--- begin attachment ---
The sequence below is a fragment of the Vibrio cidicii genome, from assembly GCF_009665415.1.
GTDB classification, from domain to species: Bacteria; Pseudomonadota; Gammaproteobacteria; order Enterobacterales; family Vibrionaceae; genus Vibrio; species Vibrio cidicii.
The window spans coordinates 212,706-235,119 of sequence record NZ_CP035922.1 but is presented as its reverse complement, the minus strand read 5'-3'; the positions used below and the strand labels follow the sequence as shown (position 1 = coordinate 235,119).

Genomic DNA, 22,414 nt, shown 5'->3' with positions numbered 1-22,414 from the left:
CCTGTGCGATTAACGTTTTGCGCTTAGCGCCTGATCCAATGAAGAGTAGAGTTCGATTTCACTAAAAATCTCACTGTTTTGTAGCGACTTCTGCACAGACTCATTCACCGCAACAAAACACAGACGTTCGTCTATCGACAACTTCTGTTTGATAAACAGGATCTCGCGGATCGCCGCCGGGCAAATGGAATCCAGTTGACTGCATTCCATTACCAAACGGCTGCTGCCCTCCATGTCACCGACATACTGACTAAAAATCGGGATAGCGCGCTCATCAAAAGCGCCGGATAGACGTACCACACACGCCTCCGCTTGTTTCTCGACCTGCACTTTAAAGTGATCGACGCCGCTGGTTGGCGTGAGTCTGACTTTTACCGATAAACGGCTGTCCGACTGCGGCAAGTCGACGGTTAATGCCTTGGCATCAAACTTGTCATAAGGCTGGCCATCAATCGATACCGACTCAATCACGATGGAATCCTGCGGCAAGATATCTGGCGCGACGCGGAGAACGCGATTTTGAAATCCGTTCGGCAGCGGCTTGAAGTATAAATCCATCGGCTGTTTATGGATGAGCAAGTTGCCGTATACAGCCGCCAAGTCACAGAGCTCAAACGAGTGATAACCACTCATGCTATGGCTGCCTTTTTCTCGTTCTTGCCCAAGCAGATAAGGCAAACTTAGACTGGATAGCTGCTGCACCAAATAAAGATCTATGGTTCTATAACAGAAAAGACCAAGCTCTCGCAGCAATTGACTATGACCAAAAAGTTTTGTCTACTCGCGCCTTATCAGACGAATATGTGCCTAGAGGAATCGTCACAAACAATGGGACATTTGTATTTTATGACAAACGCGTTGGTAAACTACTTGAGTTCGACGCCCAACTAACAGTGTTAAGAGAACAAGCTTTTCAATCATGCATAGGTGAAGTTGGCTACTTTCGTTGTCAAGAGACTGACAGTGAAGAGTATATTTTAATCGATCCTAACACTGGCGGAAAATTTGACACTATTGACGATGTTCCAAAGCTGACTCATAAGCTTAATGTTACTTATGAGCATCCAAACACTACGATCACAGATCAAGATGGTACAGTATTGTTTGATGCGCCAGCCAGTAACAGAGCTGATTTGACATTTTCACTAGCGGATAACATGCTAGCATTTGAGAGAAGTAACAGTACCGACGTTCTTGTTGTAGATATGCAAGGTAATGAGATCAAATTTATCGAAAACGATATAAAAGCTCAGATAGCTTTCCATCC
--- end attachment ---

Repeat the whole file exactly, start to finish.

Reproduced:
The sequence below is a fragment of the Vibrio cidicii genome, from assembly GCF_009665415.1.
GTDB classification, from domain to species: Bacteria; Pseudomonadota; Gammaproteobacteria; order Enterobacterales; family Vibrionaceae; genus Vibrio; species Vibrio cidicii.
The window spans coordinates 212,706-235,119 of sequence record NZ_CP035922.1 but is presented as its reverse complement, the minus strand read 5'-3'; the positions used below and the strand labels follow the sequence as shown (position 1 = coordinate 235,119).

Genomic DNA, 22,414 nt, shown 5'->3' with positions numbered 1-22,414 from the left:
CCTGTGCGATTAACGTTTTGCGCTTAGCGCCTGATCCAATGAAGAGTAGAGTTCGATTTCACTAAAAATCTCACTGTTTTGTAGCGACTTCTGCACAGACTCATTCACCGCAACAAAACACAGACGTTCGTCTATCGACAACTTCTGTTTGATAAACAGGATCTCGCGGATCGCCGCCGGGCAAATGGAATCCAGTTGACTGCATTCCATTACCAAACGGCTGCTGCCCTCCATGTCACCGACATACTGACTAAAAATCGGGATAGCGCGCTCATCAAAAGCGCCGGATAGACGTACCACACACGCCTCCGCTTGTTTCTCGACCTGCACTTTAAAGTGATCGACGCCGCTGGTTGGCGTGAGTCTGACTTTTACCGATAAACGGCTGTCCGACTGCGGCAAGTCGACGGTTAATGCCTTGGCATCAAACTTGTCATAAGGCTGGCCATCAATCGATACCGACTCAATCACGATGGAATCCTGCGGCAAGATATCTGGCGCGACGCGGAGAACGCGATTTTGAAATCCGTTCGGCAGCGGCTTGAAGTATAAATCCATCGGCTGTTTATGGATGAGCAAGTTGCCGTATACAGCCGCCAAGTCACAGAGCTCAAACGAGTGATAACCACTCATGCTATGGCTGCCTTTTTCTCGTTCTTGCCCAAGCAGATAAGGCAAACTTAGACTGGATAGCTGCTGCACCAAATAAAGATCTATGGTTCTATAACAGAAAAGACCAAGCTCTCGCAGCAATTGACTATGACCAAAAAGTTTTGTCTACTCGCGCCTTATCAGACGAATATGTGCCTAGAGGAATCGTCACAAACAATGGGACATTTGTATTTTATGACAAACGCGTTGGTAAACTACTTGAGTTCGACGCCCAACTAACAGTGTTAAGAGAACAAGCTTTTCAATCATGCATAGGTGAAGTTGGCTACTTTCGTTGTCAAGAGACTGACAGTGAAGAGTATATTTTAATCGATCCTAACACTGGCGGAAAATTTGACACTATTGACGATGTTCCAAAGCTGACTCATAAGCTTAATGTTACTTATGAGCATCCAAACACTACGATCACAGATCAAGATGGTACAGTATTGTTTGATGCGCCAGCCAGTAACAGAGCTGATTTGACATTTTCACTAGCGGATAACATGCTAGCATTTGAGAGAAGTAACAGTACCGACGTTCTTGTTGTAGATATGCAAGGTAATGAGATCAAATTTATCGAAAACGATATAAAAGCTCAGATAGCTTTCCATCC